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The Weed That Strings the Hangman's Bag…

The Weed That Strings the Hangman's Bag (FLAVIA DE LUCE MYSTERY) (edition 2011)

by Alan Bradley

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1,9621853,466 (4.01)1 / 293
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Showing 1-5 of 185 (next | show all)
Clever and interesting. Excellent as a book on tape. ( )
  trinityM82 | Aug 15, 2014 |
Synopsis: Flavia discovers a woman crying in the cemetery. This meeting leads to a puppet show, a murder and the eventual questioning of the true fate of a young boy thought to have committed suicide years earlier.
Review: Bradley accurately captures the angst of a young girl, who is teased by her older sisters and misses her deceased mother. The plot is substantially twisted, keeping this reader interested and reading long after I should have been asleep. Any pre-teen interested in and capable of concocting a variety of poisons is a bit scary! ( )
  DrLed | Jul 25, 2014 |
When I read the first book in the series, The Sweetness at the Bottom of the Pie, I was charmed by the story and the humor, but I have to admit that thinking of the eleven-year-old main character sneaking around trying to poison her sisters presented me with a misgiving or two. Now that I've read this second book, those misgivings have disappeared, and it's all due to author Alan Bradley's characterization. The entire de Luce family has grown and developed in this second book, and Flavia's behavior is much better understood. In fact-- since her two sisters remind me a great deal of Cinderella's stepsisters-- I rather hope Flavia is successful with her potions. (And I'll have the pleasure of finding out by reading the other books in this series.)

It is pure pleasure to watch this little girl uncover evidence... clues... secrets... and then try to get the police to act upon her discoveries. She sometimes appears to be by far the most adult person in Bishop's Lacey and the surrounding area. I also love how she applies her reading and her scientific experiments to her investigation.

The wit, the humor, the twists and turns of the plot, and an incredibly bright little girl make these books a joy to read. ( )
  cathyskye | Jun 12, 2014 |
3.5 stars

In the second book in the Flavia de Luce series, a puppeteer is murdered during a performance. There is also an unsolved (ruled an accident) hanging of a little boy from a few years previous.

I'm still really liking Flavia as a character and Jayne Entwistle is still really good as the narrator of the audio, but I'd like to see a bit more plot. The “plot” in this one didn't really get going until half-way through, and even after that, there were a lot of tangents. I'm rating it just under the first book, but if I continue with the series (I'm not sure if I will), I am hoping to find more plot, or at least the plot being more in the forefront of the book. It's still getting rated as highly as it is due to Flavia herself, and the narrator of the audio. ( )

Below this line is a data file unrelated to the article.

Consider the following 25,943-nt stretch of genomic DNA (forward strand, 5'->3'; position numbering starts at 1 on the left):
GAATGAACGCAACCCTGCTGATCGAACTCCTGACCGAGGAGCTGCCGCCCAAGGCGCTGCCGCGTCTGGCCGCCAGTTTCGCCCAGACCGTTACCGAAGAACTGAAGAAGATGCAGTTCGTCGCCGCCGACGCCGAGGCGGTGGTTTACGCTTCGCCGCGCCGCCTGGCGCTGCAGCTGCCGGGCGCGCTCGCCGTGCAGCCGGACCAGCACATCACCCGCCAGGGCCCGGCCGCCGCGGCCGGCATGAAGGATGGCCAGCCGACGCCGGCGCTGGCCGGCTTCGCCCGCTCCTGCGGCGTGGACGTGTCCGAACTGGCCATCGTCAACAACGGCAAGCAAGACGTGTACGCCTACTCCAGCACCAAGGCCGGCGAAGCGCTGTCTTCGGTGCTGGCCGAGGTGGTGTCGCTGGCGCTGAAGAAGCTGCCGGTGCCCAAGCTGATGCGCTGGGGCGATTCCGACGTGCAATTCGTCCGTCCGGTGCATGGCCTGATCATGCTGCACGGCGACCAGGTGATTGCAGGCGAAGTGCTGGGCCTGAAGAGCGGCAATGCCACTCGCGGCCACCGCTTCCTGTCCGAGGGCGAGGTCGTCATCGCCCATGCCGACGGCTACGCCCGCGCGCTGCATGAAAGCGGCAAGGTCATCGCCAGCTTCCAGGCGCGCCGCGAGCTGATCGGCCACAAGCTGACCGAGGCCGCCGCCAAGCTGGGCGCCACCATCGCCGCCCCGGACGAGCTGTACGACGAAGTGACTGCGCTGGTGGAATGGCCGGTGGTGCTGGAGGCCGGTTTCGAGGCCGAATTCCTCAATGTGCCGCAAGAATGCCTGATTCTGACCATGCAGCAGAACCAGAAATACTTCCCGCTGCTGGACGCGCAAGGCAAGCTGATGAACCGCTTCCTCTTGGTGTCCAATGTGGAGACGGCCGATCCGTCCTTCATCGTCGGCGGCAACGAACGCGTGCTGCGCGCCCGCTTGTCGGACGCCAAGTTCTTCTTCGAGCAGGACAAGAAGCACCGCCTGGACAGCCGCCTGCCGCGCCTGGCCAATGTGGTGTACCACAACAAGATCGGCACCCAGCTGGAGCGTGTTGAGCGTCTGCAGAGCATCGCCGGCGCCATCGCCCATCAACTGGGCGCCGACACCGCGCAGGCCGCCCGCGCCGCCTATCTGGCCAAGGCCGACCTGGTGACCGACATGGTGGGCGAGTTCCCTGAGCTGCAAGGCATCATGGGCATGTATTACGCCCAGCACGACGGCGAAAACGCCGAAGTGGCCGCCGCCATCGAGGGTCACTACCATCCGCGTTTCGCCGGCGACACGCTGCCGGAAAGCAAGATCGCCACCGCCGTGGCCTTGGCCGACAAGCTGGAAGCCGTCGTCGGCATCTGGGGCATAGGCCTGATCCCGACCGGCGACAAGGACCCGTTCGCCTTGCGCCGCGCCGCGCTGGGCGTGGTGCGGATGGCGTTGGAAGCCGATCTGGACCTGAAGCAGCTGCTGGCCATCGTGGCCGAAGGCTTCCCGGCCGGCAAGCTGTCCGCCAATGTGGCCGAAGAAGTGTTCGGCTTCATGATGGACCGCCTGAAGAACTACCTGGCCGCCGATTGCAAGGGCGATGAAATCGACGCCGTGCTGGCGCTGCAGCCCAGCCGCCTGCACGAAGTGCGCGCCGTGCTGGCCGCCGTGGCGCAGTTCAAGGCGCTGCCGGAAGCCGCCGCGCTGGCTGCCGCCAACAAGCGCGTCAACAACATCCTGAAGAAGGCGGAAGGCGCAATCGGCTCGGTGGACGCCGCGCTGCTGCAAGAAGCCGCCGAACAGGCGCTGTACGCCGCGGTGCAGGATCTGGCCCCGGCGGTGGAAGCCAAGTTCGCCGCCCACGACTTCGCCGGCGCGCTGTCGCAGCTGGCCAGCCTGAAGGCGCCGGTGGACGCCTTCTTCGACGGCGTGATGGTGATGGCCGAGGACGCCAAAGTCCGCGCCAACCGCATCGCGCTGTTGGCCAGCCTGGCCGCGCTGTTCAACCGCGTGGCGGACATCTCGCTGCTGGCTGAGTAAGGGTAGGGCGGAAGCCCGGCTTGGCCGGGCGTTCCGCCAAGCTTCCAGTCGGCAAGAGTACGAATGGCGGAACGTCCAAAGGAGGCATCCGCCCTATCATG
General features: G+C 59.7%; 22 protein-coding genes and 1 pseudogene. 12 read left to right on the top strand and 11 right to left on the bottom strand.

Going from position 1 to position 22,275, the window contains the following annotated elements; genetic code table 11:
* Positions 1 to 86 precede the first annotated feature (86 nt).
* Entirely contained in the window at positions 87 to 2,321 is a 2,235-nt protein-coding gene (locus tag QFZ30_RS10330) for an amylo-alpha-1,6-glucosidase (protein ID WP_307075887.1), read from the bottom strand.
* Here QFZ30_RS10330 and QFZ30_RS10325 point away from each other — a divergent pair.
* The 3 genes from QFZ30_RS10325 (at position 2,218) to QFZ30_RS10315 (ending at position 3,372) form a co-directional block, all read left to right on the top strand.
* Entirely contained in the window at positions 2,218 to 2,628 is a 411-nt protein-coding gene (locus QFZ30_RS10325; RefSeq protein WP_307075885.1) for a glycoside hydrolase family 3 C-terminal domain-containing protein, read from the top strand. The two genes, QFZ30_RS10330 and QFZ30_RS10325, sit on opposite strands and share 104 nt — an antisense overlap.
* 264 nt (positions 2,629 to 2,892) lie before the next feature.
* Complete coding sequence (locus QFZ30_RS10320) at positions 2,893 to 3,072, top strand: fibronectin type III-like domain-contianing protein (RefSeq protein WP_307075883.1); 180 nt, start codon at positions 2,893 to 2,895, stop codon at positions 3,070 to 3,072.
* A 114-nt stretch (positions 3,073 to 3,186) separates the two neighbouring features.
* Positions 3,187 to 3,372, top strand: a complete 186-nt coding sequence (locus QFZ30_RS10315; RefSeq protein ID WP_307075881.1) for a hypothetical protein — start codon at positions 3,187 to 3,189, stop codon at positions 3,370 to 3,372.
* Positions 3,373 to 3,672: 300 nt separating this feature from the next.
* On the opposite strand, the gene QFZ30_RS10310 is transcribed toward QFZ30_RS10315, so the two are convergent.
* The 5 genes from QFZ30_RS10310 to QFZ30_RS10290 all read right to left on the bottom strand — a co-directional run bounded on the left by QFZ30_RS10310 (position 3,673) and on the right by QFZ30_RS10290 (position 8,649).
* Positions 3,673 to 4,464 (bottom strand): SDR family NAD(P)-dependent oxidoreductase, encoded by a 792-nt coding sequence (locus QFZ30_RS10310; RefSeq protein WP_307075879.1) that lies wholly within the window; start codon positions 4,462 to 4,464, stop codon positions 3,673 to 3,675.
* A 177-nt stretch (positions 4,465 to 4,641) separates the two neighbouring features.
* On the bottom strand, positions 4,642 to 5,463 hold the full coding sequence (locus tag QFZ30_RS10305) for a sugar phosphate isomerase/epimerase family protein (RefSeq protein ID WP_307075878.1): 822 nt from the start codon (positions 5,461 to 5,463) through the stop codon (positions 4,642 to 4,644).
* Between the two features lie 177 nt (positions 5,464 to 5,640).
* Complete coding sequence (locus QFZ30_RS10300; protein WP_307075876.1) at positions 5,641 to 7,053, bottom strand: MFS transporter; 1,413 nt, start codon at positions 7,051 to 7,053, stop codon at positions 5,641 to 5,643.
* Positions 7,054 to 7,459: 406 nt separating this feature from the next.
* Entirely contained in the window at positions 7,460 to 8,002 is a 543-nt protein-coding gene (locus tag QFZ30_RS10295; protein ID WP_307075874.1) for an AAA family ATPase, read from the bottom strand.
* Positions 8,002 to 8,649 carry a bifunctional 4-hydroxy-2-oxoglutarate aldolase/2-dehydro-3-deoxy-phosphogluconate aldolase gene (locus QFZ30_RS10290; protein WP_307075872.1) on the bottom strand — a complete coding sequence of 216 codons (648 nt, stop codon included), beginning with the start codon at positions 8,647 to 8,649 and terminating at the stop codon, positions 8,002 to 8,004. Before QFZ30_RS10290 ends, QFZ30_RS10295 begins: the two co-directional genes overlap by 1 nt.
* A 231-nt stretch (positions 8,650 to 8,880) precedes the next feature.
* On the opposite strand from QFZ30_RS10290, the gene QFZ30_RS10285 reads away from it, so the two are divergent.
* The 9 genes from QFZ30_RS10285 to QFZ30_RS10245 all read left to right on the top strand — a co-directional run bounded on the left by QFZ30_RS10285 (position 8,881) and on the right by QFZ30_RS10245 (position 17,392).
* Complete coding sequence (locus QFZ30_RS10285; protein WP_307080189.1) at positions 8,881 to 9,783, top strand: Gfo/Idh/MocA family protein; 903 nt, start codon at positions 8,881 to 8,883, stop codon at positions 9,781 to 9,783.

LibraryCin | May 5, 2014 |
Liked this one a little better than the last. Wish Flavia was a little more likeable. ( )
1 vote | mbmeadow | Feb 6, 2014 |
Showing 1-5 of 185 (next | show all)
The secret of the novel’s charm involves the way in which Flavia teeters on the border between precocity and childishness, spouting faux-cynical epithets that result from the fact that her intellectual gifts far outpace her emotional capacity.
All in all, it’s a perfectly detailed and credible English village in the Agatha Christie manner, inhabited by people you can believe in and sympathize with.

» Add other authors (3 possible)

Author nameRoleType of authorWork?Status
Bradley, Alanprimary authorall editionsconfirmed
Entwistle, JayneNarratorsecondary authorsome editionsconfirmed
Montgomery, JoeCover designersecondary authorsome editionsconfirmed
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Sir Walter Raleigh To His Son

Three things there be that prosper up apace,
And flourish while they grow asunder far;
But on a day, they meet all in a place,
And when they meet, they one another mar.

And they be these; the Wood, the Weed, the Wag;
The Wood is that that makes the gallows tree;
the Weed is that that strings the hangman's bag;
The Wag, my pretty knave, betokens thee.

Now mark, dear boy -- while these assemble not,
Green springs the tree, hemp grows, the wag is wild;
But when they meet, it makes the timber rot,
It frets the halter, and it chokes the child.
Again, for Shirley
First words
I was lying dead in the churchyard.
"Children ought to be horsewhipped," she used to say, "unless they are going in for politics or the Bar, in which case they ought in addition to be drowned."
"Fetch my luggage, Clarence," she said, "and mind the alligator."
Seen from the air, the male mind must look rather like the canals of Europe, with ideas being towed along well-worn towpaths by heavy-footed dray horses. There is never any doubt that they will, despite wind and weather, reach their destination by following a simple series of connected lines.
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Flavia de Luce, a dangerously brilliant eleven-year-old with a passion for chemistry and a genius for solving murders, sets out to solve the murder of a beloved puppeteer. All clues point toward a suspicious death years earlier and a case the local constables can't solve--without Flavia's help.… (more)

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